Of course, there’s a pop at Arnie, milking the decade’s undying obsession with the comedy value of his surname; only pumping up his chest so he can fit it on a t-shirt, and “we’ve seen him as the TerminaTOR, the PredaTOR, I don’t suppose we’ll ever see him as the acTOR!” From great-ish heights, the final half-hour reduces Cool to a yell of “D’YA EVER TWIST YOUR ANKLE?!” while doing a funny walk, admittedly to massive laughter. Ironically, I can imagine it was the sweaty physical comedy which appealed to me as a kid, rather than his early work about the evils of religion. In the last episode, there’s a bit I remember stealing, in my days as irritating class clown, where he pretends to swallow a bee, eyes bugging out, tongue stabbing wildly against the inside of his cheeks to suggest it’s flying around in there. I’m racked with a horrible shiver of embarrassment, and head to YouTube’s comment section for respite.


Normal! These days, old comedy — any old comedy — has that lot latching on like a lactating breast. The Grumbleweeds and Les Dennis; even Syd Little who’s just standing there; no longer just very poor comedy acts from television past, but devastating A-bombs in the culture war. You can’t even shout “Mr. Grimsdale!” while pretending to fall down the stairs these days without getting thrown in prison! Speaking of normal, what must Phil Cool look like now? We’ve all seen those old trumpet players with sagging cheek pouches. Shockingly, having retired in 2013 after decades of deforming himself, Phil Cool looks like a regular old bloke, and not, as I’d assumed, a Dick Tracy villain called Ballbag Benson. Though he’s unlikely to show up on TV again, I do recommend revisiting the work of Phil Cool, just keep in mind the quality is like the position of his facial features, and varies wildly.

This piece first appeared on my Patreon, where subscribers could read it a month before it landed here. If you’d like to support me for as little as $1 a month, then click here to help provide the world with regular deep dives about weird-bad pop culture, early access to my podcast, and all kinds of other stuff.

There’s a ton of content, including exclusives that’ll never appear here on the free blog, such as 1970’s British variety-set horror novella, Jangle, and my latest novel, Men of the Loch. Please give my existing books a look too, or if you’re so inclined, sling me a Ko-fi or some PayPal cash.

The Accursed 90s – Beat The Crusher

•April 28, 2021 • Leave a Comment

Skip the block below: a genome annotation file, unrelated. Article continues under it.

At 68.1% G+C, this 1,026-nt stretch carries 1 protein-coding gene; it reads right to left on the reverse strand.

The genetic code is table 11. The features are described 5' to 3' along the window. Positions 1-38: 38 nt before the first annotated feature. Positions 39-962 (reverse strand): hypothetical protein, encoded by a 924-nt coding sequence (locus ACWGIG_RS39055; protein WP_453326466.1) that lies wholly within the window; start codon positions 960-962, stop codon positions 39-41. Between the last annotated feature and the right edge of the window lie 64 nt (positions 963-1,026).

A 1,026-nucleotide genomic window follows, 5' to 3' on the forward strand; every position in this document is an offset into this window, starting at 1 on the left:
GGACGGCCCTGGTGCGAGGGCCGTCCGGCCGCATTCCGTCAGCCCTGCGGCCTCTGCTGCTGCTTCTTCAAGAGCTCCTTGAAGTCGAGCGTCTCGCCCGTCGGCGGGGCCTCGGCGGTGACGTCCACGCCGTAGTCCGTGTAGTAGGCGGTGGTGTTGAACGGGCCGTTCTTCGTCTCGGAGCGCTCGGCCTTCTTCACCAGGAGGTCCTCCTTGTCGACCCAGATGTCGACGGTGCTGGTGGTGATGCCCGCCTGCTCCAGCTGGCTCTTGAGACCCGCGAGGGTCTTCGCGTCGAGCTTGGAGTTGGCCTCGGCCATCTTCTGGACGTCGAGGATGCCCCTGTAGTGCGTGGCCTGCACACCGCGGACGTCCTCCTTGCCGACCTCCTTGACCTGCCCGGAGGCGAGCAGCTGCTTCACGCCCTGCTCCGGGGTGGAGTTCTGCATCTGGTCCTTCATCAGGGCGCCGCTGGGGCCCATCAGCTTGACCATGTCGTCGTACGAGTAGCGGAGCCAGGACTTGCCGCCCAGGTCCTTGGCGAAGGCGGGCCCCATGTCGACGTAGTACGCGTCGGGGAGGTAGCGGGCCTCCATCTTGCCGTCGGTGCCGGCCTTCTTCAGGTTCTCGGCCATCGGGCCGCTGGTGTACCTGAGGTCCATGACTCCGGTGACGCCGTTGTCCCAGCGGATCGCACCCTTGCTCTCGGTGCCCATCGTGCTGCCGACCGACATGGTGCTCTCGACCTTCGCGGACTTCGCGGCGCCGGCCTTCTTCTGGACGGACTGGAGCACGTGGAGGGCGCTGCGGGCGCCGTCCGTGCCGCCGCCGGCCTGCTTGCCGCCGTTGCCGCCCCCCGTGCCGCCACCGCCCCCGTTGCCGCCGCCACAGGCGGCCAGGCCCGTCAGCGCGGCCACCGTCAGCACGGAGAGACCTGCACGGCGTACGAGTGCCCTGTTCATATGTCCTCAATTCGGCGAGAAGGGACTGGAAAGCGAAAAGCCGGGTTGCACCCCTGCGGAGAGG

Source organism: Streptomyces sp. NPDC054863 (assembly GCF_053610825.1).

[More Accursed 90s: Televised Lad ContestsDon’t Forget Your ToothbrushTalk Show GothsJames Whale on TelevisionCraig Charles’ Funky BunkerThe WordThe Girlie ShowAn Accursed 90’s ChristmasEndurance UK]

My latest video essay takes us back to the era when TV shows hated their audiences, who in turn loved the abuse, as we explore the destructive chaos of late 90’s Freddie Starr vehicle, Beat the Crusher.

This piece first appeared on my Patreon, where subscribers could read it a month before it landed here. If you’d like to support me for as little as $1 a month, then click here to help provide the world with regular deep dives about weird-bad pop culture, early access to my podcast, and all kinds of other stuff.

There’s a ton of content, including exclusives that’ll never appear here on the free blog, such as 1970’s British variety-set horror novella, Jangle, and my latest novel, Men of the Loch. Please give my existing books a look too, or if you’re so inclined, sling me a Ko-fi or some PayPal cash.

Metal Mickey

•April 19, 2021 • 2 Comments


Metal Mickey was a notable figure during my time as a small boy, due to his fitting solidly within that best and most formative of all categories — things I liked but was also a bit afraid of. I think it was the voice; clanging and metallic, like a ghost calling to you through the overflow, and a bit too Darth Vader-y for a child whose greatest fear was Luke’s aul’ fella. Not too coincidentally, Mickey originated as a way of pumping out novelty singles in the midst of Star Wars fever, as the brainchild of guitarist and former Bowie bandmate, John ‘Purpleknees’ Edward (I dread to think the story behind that nickname), who worked the controls and did the voice. The success of Mickey’s cover of Lollipop led to a string of guest appearances, on shows like Game for a Laugh, Russ Abbot’s Madhouse, TISWAS, and inevitably, Jim’ll Fix It, before landing a permanent gig on Bill Oddie’s Saturday Banana.